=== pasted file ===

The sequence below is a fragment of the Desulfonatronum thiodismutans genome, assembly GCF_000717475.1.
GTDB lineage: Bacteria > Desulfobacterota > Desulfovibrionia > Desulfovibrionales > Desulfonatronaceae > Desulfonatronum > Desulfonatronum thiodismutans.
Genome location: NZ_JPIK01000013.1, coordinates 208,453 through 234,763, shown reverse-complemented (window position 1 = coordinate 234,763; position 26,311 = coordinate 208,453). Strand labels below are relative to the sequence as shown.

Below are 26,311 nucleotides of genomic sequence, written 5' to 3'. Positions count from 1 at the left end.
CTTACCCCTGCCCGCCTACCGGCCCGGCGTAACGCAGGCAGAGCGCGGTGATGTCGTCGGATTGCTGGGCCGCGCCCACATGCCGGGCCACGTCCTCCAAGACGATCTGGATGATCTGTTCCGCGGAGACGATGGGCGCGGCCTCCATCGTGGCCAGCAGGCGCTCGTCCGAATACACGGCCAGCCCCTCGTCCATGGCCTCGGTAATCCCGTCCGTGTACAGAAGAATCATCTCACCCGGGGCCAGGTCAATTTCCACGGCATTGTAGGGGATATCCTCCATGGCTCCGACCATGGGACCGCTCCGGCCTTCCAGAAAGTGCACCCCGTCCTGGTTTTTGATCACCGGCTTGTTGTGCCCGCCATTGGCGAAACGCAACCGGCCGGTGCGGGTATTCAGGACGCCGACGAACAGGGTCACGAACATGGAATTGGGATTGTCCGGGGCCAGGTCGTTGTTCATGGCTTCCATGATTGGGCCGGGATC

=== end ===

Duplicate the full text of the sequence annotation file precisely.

The sequence below is a fragment of the Desulfonatronum thiodismutans genome, assembly GCF_000717475.1.
GTDB lineage: Bacteria > Desulfobacterota > Desulfovibrionia > Desulfovibrionales > Desulfonatronaceae > Desulfonatronum > Desulfonatronum thiodismutans.
Genome location: NZ_JPIK01000013.1, coordinates 208,453 through 234,763, shown reverse-complemented (window position 1 = coordinate 234,763; position 26,311 = coordinate 208,453). Strand labels below are relative to the sequence as shown.

Below are 26,311 nucleotides of genomic sequence, written 5' to 3'. Positions count from 1 at the left end.
CTTACCCCTGCCCGCCTACCGGCCCGGCGTAACGCAGGCAGAGCGCGGTGATGTCGTCGGATTGCTGGGCCGCGCCCACATGCCGGGCCACGTCCTCCAAGACGATCTGGATGATCTGTTCCGCGGAGACGATGGGCGCGGCCTCCATCGTGGCCAGCAGGCGCTCGTCCGAATACACGGCCAGCCCCTCGTCCATGGCCTCGGTAATCCCGTCCGTGTACAGAAGAATCATCTCACCCGGGGCCAGGTCAATTTCCACGGCATTGTAGGGGATATCCTCCATGGCTCCGACCATGGGACCGCTCCGGCCTTCCAGAAAGTGCACCCCGTCCTGGTTTTTGATCACCGGCTTGTTGTGCCCGCCATTGGCGAAACGCAACCGGCCGGTGCGGGTATTCAGGACGCCGACGAACAGGGTCACGAACATGGAATTGGGATTGTCCGGGGCCAGGTCGTTGTTCATGGCTTCCATGATTGGGCCGGGATC